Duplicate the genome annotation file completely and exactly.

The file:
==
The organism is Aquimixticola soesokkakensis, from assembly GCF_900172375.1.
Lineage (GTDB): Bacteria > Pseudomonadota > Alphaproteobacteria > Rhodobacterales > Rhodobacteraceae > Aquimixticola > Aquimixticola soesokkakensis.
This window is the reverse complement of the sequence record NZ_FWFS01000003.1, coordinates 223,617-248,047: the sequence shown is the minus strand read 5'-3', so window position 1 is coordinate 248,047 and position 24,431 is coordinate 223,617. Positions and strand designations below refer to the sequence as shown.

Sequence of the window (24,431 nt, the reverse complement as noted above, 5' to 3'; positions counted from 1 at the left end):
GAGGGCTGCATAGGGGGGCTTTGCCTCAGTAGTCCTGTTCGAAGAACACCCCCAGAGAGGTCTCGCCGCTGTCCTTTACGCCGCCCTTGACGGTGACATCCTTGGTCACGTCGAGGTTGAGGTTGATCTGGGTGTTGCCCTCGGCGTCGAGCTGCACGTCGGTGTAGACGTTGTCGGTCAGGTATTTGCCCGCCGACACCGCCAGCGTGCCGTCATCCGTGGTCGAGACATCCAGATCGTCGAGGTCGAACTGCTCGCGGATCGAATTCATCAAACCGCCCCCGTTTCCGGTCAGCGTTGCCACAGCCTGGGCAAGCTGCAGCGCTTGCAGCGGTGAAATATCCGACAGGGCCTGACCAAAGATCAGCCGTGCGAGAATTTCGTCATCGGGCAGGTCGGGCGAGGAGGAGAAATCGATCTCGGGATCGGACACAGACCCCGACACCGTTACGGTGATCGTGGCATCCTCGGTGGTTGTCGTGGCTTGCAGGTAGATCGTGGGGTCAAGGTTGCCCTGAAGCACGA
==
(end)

The organism is Aquimixticola soesokkakensis, from assembly GCF_900172375.1.
Lineage (GTDB): Bacteria > Pseudomonadota > Alphaproteobacteria > Rhodobacterales > Rhodobacteraceae > Aquimixticola > Aquimixticola soesokkakensis.
This window is the reverse complement of the sequence record NZ_FWFS01000003.1, coordinates 223,617-248,047: the sequence shown is the minus strand read 5'-3', so window position 1 is coordinate 248,047 and position 24,431 is coordinate 223,617. Positions and strand designations below refer to the sequence as shown.

Sequence of the window (24,431 nt, the reverse complement as noted above, 5' to 3'; positions counted from 1 at the left end):
GAGGGCTGCATAGGGGGGCTTTGCCTCAGTAGTCCTGTTCGAAGAACACCCCCAGAGAGGTCTCGCCGCTGTCCTTTACGCCGCCCTTGACGGTGACATCCTTGGTCACGTCGAGGTTGAGGTTGATCTGGGTGTTGCCCTCGGCGTCGAGCTGCACGTCGGTGTAGACGTTGTCGGTCAGGTATTTGCCCGCCGACACCGCCAGCGTGCCGTCATCCGTGGTCGAGACATCCAGATCGTCGAGGTCGAACTGCTCGCGGATCGAATTCATCAAACCGCCCCCGTTTCCGGTCAGCGTTGCCACAGCCTGGGCAAGCTGCAGCGCTTGCAGCGGTGAAATATCCGACAGGGCCTGACCAAAGATCAGCCGTGCGAGAATTTCGTCATCGGGCAGGTCGGGCGAGGAGGAGAAATCGATCTCGGGATCGGACACAGACCCCGACACCGTTACGGTGATCGTGGCATCCTCGGTGGTTGTCGTGGCTTGCAGGTAGATCGTGGGGTCAAGGTTGCCCTGAAGCACGA